Sperm quantity and quality effects on fertilization success in a highly promiscuous passerine, the tree swallow Tachycineta bicolor
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Sperm competition is widespread among animal taxa and considered a major force in sperm evolution. Recent comparative studies have indicated that sperm competition selects for high sperm production capacity and long and fast-swimming spermatozoa across species. Here, we examine the role of sperm quantity and quality for fertilization success of individual males in a Canadian population of tree swallows Tachycineta bicolor, a socially monogamous, but highly promiscuous passerine. Male fertilization success (the sum of withinpair and extrapair young) was significantly associated with the size of the cloacal protuberance (a proxy for sperm quantity), but not with sperm size or in vitro sperm swimming speed. In a multivariate analysis, both cloacal protuberance volume and relative sperm midpiece size (i.e. high mitochondrial loading) had significant effects on male fertilization success. However, relative sperm midpiece size was not associated with fertilization success in a simple regression. Further, both cloacal protuberance volume and relative midpiece size had significant effects on sperm velocity, both in simple regressions and in a multivariate analysis. The finding that males with large relative midpiece size had both higher fertilization success and faster swimming sperm, suggests an indirect link between sperm morphology and male fertility mediated through sperm velocity. In conclusion, both quantitative and qualitative sperm traits seem to affect male fertilization success in tree swallows.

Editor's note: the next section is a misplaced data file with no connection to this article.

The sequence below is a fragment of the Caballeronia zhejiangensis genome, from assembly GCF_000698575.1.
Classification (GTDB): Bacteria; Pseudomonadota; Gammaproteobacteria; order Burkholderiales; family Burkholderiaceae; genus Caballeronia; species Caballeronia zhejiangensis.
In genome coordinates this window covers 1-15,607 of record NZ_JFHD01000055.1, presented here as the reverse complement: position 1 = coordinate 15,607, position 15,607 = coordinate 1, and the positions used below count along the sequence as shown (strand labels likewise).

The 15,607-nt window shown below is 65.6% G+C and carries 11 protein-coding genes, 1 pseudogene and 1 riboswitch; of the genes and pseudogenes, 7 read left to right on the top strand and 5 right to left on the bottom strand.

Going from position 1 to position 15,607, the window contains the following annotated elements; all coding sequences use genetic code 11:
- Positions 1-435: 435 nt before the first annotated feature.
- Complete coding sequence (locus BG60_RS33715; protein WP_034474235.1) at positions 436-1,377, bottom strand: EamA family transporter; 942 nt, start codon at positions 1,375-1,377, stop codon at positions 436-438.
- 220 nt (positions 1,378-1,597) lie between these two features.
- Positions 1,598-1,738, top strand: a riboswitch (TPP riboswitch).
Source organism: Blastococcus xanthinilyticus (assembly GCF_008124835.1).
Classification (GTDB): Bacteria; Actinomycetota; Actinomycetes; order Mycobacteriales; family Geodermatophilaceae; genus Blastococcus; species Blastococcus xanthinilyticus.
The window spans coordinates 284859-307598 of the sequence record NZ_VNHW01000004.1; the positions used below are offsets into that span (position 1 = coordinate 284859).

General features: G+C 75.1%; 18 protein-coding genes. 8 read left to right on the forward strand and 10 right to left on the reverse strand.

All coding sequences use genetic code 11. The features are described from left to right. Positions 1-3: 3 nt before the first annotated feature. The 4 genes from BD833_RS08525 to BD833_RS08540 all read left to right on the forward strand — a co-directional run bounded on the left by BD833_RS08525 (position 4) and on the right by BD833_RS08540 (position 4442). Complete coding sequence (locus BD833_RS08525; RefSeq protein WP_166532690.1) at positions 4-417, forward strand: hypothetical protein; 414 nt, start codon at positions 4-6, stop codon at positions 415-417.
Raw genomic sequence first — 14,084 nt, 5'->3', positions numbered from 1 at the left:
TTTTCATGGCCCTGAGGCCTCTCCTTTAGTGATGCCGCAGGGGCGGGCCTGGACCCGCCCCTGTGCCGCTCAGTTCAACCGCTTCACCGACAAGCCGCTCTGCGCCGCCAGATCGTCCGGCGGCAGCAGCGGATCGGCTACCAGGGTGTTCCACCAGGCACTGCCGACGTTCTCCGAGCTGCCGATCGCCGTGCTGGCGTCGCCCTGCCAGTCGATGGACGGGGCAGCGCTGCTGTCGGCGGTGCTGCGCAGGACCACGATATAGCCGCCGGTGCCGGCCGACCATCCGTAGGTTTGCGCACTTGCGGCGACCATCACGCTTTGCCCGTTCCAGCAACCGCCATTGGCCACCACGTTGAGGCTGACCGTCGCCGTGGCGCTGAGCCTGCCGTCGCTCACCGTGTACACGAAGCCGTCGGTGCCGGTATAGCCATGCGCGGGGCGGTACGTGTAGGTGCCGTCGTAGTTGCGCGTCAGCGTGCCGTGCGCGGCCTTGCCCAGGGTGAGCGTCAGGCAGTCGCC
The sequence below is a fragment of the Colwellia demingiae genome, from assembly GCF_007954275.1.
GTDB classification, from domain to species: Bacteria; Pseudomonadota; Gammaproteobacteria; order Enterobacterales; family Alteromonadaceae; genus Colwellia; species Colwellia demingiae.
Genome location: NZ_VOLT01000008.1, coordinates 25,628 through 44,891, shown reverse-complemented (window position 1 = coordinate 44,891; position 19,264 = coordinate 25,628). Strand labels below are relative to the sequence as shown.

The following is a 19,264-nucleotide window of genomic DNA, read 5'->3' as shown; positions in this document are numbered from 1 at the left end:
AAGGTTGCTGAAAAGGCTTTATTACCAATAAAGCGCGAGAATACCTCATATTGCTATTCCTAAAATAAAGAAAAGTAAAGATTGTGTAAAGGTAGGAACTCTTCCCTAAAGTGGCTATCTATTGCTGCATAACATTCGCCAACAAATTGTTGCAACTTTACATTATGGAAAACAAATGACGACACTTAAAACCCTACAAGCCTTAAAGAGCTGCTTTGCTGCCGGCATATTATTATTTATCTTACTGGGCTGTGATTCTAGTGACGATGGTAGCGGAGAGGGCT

KeywordsCloacal protuberance Sperm competition Sperm length Sperm motility Tachycineta bicolor Tree swallow
We are grateful to Susan A. Crowe, Kira E. Delmore and Hannah Munro for assistance with field work, and the staff at the Queen's University Biological Station for logistical support. Two anonymous referees are thanked for valuable comments on an earlier draft of the manuscript. This study was funded by grants from the Natural Sciences and Engineering Research Council of Canada (grant no. RGPIN/6691-2006) to R.J.R. and the Research Council of Norway (grant no. 170853/V40) to J.T.L. Sampling for this study was conducted under Queen’s University Animal Care permit 2005-021-R1, Canadian Wildlife Service (CWS) banding permit 10302, and CWS scientific capture permit CA0156.
Conflict of interest
The authors declare that they have no conflict of interest.
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